France tackles flagging maths and sport education in schools

Edouard Geffray, director of the government department responsible for developing education policies, explains how increasing sport and improving maths are priorities in schools

6 January 2021
Edouard Geffray, director of Dgesco, the government department responsible for developing education policies: 'We have started to tackle the problem'
By Connexion journalist

France ranked below the other European countries in maths and sports education in 2019.

Every four years, pupils from a selection of CM1 (age 9) and 4ème (age 13) classes are tested.

The 2019 Trends in International Mathematics and Science Study (Timss) results ranked France’s CM1 pupils 41st out of 58 countries, and 22nd out of 39 for 4ème.

CM1 pupils scored 485 points in the study, compared to an average of 527 for other European countries, and 4ème pupils scored 483 points, compared to an average of 511.

Edouard Geffray, director of Dgesco, the government department responsible for developing education policies, said: “These results confirm what we already knew and we have started to tackle the problem.

“In 2018, the Minister for Education launched the Villani-Torossian plan to improve training for teachers. We developed a model where a group of six to eight teachers work together to discuss the way they teach maths. By the end of 2020, 6,000 meetings had taken place, involving 48,000 teachers.

“In our second plan, started after 2019, we made a list of the maths skills each year group is expected to achieve. We learnt from Timss that our children were learning certain notions later than other countries.”

Is there a need for change in the way maths is taught?

Children now work far more on using maths to solve problems.

For example, to calculate how much change I have from €10 if I buy three eclairs costing €1.50 each, I have to calculate three times 1.50 and then deduct that from 10. Previously, pupils were not given enough problems to solve.

Why is France behind other countries?

It is mainly because teachers had a significant lack of training in maths.

While standards in France have gone down, Portugal has improved, and the main effort has been to introduce continuous training for teachers. France is working hard to improve.

Sport is also a priority and, linked with the Olympics 2024, there is a trial for some primary school children to be active for 30 minutes a day.

How is this different from a sports lesson?

Pupils have three hours of sports lesson a week, which are planned, starting with a warm-up, a common activity for all the pupils, and pupils are expected to achieve certain standards.

The 30 minutes of exercise a day is more flexible and less structured.

Have many schools have started this?

It is limited to some schools in three education authorities for now. We should have started in March 2020 but it was delayed until November when 21 schools signed up, but we expect hundreds, perhaps thousands, to join this month (January). Schools are introducing racing and skipping games and children enjoy the sessions.

Is the aim to encourage children to move more and to want to exercise?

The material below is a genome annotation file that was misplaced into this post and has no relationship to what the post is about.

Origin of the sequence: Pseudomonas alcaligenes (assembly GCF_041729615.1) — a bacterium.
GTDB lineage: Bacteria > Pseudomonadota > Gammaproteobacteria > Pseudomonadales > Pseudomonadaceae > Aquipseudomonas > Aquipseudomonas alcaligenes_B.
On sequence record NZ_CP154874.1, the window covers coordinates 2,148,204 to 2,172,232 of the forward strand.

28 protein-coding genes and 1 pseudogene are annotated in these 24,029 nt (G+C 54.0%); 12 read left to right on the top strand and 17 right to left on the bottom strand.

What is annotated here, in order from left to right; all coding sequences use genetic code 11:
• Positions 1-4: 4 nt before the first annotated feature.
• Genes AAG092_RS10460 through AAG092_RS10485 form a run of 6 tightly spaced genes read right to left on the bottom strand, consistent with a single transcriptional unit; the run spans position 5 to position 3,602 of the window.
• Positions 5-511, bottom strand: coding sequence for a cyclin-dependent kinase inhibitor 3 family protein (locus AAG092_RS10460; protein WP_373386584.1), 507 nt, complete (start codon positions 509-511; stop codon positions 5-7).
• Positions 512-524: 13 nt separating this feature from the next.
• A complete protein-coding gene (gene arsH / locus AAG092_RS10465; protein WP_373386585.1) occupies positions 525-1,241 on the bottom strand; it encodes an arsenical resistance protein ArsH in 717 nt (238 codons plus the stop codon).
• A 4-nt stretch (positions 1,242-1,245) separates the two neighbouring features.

First, it is to make sure they feel good about themselves and give them a sense of wellbeing. Secondly, it is to improve health. Thirdly, it gives them the chance to develop their abilities and to discover different sports.

It is part of a bigger initiative, Generation 2024, which is associated with the Paris Olympics. We are a sporting nation and this will help young people to get interested in sport.

Will it also help them in class?

It can. Thirty minutes of physical activity helps you expend energy and improves your levels of concentration.

It also helps you behave better in class because you learn team spirit, and when you play a game, you have to respect the rules and other players.

Can it help calm down children who are disruptive in class?

Three hours of sport plus 30 minutes of physical activity a day will help any child who needs to get rid of surplus energy but we have not introduced this specifically to help those children but to benefit all children.

Do you think daily exercise will one day be part of the timetable, along with grammar and maths?

At the moment, it is not part of the fixed curriculum. It is voluntary and up to each school to decide. If everybody says it is great, we will see.

What about collèges and lycées?

There are no similar programmes, as each establishment has a sports association which pupils can join.

This year, we are introducing a new subject in lycées, Education physique, pratiques et culture sportives, with four hours a week in première and six hours in terminale, on top of regular sports lessons. It will be one of the specialist subjects bac pupils can choose in première and terminale.

Is there an increased emphasis on sport in education?

Yes. Clearly for health reasons but also because we are a sport-loving country, where sports studies are popular.

It is part of our lifestyle to have high-performing sportsmen and women, and regular sports activities for the whole of the population, and these new measures encourage everyone to get involved in sport.

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